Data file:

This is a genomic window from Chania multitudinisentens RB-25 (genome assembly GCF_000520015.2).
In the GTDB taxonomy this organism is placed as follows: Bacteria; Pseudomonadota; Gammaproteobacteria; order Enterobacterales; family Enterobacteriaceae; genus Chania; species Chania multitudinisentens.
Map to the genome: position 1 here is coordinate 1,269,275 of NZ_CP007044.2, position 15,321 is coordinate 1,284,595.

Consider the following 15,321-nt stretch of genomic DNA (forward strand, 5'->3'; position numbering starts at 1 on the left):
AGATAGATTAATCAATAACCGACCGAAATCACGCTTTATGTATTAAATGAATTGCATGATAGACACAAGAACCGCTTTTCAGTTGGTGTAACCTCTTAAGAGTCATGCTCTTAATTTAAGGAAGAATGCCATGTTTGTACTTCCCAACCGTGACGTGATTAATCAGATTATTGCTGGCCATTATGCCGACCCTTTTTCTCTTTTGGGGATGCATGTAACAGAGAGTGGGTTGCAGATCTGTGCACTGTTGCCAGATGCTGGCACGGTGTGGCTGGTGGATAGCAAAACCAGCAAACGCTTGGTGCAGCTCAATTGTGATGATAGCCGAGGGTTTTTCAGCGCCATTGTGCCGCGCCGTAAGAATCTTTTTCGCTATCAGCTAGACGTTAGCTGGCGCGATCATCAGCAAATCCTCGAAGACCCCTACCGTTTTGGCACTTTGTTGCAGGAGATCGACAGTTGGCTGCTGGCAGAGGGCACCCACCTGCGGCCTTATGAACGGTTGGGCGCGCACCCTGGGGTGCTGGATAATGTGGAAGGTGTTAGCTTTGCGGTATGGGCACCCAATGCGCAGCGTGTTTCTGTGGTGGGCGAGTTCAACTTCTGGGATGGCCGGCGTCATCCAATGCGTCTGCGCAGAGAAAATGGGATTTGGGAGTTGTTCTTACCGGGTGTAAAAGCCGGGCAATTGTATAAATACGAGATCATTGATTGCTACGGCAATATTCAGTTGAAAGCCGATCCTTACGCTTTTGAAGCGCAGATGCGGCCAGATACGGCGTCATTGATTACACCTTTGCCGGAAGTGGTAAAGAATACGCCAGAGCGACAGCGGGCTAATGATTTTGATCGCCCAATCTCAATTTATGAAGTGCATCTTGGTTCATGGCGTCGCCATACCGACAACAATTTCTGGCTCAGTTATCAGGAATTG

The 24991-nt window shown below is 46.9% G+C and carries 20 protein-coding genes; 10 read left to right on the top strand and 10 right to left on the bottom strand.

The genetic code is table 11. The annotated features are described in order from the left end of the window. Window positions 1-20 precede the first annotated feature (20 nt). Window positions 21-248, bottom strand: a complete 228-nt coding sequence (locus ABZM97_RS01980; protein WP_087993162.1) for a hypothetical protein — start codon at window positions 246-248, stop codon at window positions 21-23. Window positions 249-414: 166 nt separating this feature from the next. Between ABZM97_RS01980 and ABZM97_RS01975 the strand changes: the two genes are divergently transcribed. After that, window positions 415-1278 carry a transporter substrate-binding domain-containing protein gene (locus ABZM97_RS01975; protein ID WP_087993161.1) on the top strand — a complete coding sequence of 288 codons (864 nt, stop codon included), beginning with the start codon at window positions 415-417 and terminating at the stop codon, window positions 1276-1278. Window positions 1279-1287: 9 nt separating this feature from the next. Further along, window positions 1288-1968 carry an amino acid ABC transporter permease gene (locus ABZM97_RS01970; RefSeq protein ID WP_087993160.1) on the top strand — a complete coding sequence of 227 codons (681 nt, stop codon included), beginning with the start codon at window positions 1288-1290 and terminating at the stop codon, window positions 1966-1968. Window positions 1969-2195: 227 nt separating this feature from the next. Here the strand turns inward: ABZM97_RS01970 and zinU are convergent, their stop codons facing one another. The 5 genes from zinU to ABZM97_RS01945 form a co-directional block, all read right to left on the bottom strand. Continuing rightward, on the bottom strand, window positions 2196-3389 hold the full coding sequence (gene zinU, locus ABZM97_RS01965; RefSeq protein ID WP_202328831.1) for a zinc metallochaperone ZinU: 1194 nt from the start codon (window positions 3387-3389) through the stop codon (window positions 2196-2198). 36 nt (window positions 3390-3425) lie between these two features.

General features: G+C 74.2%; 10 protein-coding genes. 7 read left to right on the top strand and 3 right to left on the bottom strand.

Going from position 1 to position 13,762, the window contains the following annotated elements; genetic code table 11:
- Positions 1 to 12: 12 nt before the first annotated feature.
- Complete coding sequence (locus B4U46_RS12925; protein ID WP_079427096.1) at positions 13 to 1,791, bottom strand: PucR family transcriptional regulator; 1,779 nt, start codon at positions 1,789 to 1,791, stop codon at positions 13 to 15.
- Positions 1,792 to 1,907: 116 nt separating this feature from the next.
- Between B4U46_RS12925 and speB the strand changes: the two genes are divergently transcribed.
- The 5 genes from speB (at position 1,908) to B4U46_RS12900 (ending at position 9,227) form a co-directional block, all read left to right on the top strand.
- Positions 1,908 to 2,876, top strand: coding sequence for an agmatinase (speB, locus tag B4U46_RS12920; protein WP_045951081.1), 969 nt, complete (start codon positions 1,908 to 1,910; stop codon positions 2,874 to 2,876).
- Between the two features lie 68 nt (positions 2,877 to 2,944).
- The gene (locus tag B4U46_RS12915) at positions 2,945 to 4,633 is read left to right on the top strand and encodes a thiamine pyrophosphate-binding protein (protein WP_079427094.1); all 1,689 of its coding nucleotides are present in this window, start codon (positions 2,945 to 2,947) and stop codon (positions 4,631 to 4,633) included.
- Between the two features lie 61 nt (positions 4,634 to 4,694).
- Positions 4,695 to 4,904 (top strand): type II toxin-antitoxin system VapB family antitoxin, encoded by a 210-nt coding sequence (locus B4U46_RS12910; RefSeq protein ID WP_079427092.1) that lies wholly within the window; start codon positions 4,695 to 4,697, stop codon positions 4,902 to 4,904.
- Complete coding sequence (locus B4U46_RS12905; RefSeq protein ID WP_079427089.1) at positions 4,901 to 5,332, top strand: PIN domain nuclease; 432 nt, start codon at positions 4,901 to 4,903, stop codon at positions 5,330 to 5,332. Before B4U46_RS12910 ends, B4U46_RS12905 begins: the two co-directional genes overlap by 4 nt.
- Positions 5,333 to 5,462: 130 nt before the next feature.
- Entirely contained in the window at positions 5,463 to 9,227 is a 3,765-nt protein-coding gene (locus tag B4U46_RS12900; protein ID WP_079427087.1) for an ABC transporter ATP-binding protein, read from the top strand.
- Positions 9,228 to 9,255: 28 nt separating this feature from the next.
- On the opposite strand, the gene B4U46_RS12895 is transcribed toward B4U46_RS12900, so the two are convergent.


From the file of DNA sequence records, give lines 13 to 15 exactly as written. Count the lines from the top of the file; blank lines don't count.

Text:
- Between B4U46_RS12925 and speB the strand changes: the two genes are divergently transcribed.
- The 5 genes from speB (at position 1,908) to B4U46_RS12900 (ending at position 9,227) form a co-directional block, all read left to right on the top strand.
- Positions 1,908 to 2,876, top strand: coding sequence for an agmatinase (speB, locus tag B4U46_RS12920; protein WP_045951081.1), 969 nt, complete (start codon positions 1,908 to 1,910; stop codon positions 2,874 to 2,876).